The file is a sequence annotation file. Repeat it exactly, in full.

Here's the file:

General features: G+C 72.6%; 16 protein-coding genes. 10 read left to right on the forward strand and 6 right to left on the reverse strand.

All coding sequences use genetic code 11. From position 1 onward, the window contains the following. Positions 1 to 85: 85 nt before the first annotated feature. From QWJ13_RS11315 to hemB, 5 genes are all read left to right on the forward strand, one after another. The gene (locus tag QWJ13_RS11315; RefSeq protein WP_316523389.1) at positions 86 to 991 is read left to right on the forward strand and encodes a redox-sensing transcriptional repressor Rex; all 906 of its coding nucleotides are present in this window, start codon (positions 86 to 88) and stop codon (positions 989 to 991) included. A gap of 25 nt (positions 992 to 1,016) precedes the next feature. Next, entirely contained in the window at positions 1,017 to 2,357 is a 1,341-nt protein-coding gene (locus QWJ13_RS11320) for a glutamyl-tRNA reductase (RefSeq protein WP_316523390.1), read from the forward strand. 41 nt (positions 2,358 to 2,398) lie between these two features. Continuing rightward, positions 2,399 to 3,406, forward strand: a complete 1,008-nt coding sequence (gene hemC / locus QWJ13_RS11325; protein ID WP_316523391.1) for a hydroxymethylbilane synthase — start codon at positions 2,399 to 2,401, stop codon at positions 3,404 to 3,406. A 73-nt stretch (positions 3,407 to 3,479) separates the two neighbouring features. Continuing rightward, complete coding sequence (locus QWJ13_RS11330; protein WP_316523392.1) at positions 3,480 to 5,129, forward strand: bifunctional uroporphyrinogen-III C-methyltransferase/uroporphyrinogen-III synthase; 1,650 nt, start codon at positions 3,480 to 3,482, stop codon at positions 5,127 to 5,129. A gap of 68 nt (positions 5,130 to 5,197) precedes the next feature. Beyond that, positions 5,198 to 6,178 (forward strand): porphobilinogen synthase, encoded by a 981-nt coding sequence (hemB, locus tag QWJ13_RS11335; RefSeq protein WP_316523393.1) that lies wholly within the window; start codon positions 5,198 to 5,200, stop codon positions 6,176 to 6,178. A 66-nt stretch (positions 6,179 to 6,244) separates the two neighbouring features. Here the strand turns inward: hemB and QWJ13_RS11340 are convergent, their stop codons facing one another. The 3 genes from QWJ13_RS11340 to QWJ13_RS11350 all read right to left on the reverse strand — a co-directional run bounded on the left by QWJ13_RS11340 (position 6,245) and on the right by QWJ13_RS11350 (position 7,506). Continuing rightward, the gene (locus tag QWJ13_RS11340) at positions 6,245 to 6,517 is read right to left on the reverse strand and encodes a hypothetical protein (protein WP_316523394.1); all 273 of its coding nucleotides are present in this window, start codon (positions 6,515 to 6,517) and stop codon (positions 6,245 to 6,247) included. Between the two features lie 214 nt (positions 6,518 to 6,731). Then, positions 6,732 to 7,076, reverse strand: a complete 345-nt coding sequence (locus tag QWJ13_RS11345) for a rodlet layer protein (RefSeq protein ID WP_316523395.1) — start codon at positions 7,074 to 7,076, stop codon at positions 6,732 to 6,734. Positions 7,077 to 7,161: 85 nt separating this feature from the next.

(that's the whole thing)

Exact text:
General features: G+C 72.6%; 16 protein-coding genes. 10 read left to right on the forward strand and 6 right to left on the reverse strand.

All coding sequences use genetic code 11. From position 1 onward, the window contains the following. Positions 1 to 85: 85 nt before the first annotated feature. From QWJ13_RS11315 to hemB, 5 genes are all read left to right on the forward strand, one after another. The gene (locus tag QWJ13_RS11315; RefSeq protein WP_316523389.1) at positions 86 to 991 is read left to right on the forward strand and encodes a redox-sensing transcriptional repressor Rex; all 906 of its coding nucleotides are present in this window, start codon (positions 86 to 88) and stop codon (positions 989 to 991) included. A gap of 25 nt (positions 992 to 1,016) precedes the next feature. Next, entirely contained in the window at positions 1,017 to 2,357 is a 1,341-nt protein-coding gene (locus QWJ13_RS11320) for a glutamyl-tRNA reductase (RefSeq protein WP_316523390.1), read from the forward strand. 41 nt (positions 2,358 to 2,398) lie between these two features. Continuing rightward, positions 2,399 to 3,406, forward strand: a complete 1,008-nt coding sequence (gene hemC / locus QWJ13_RS11325; protein ID WP_316523391.1) for a hydroxymethylbilane synthase — start codon at positions 2,399 to 2,401, stop codon at positions 3,404 to 3,406. A 73-nt stretch (positions 3,407 to 3,479) separates the two neighbouring features. Continuing rightward, complete coding sequence (locus QWJ13_RS11330; protein WP_316523392.1) at positions 3,480 to 5,129, forward strand: bifunctional uroporphyrinogen-III C-methyltransferase/uroporphyrinogen-III synthase; 1,650 nt, start codon at positions 3,480 to 3,482, stop codon at positions 5,127 to 5,129. A gap of 68 nt (positions 5,130 to 5,197) precedes the next feature. Beyond that, positions 5,198 to 6,178 (forward strand): porphobilinogen synthase, encoded by a 981-nt coding sequence (hemB, locus tag QWJ13_RS11335; RefSeq protein WP_316523393.1) that lies wholly within the window; start codon positions 5,198 to 5,200, stop codon positions 6,176 to 6,178. A 66-nt stretch (positions 6,179 to 6,244) separates the two neighbouring features. Here the strand turns inward: hemB and QWJ13_RS11340 are convergent, their stop codons facing one another. The 3 genes from QWJ13_RS11340 to QWJ13_RS11350 all read right to left on the reverse strand — a co-directional run bounded on the left by QWJ13_RS11340 (position 6,245) and on the right by QWJ13_RS11350 (position 7,506). Continuing rightward, the gene (locus tag QWJ13_RS11340) at positions 6,245 to 6,517 is read right to left on the reverse strand and encodes a hypothetical protein (protein WP_316523394.1); all 273 of its coding nucleotides are present in this window, start codon (positions 6,515 to 6,517) and stop codon (positions 6,245 to 6,247) included. Between the two features lie 214 nt (positions 6,518 to 6,731). Then, positions 6,732 to 7,076, reverse strand: a complete 345-nt coding sequence (locus tag QWJ13_RS11345) for a rodlet layer protein (RefSeq protein ID WP_316523395.1) — start codon at positions 7,074 to 7,076, stop codon at positions 6,732 to 6,734. Positions 7,077 to 7,161: 85 nt separating this feature from the next.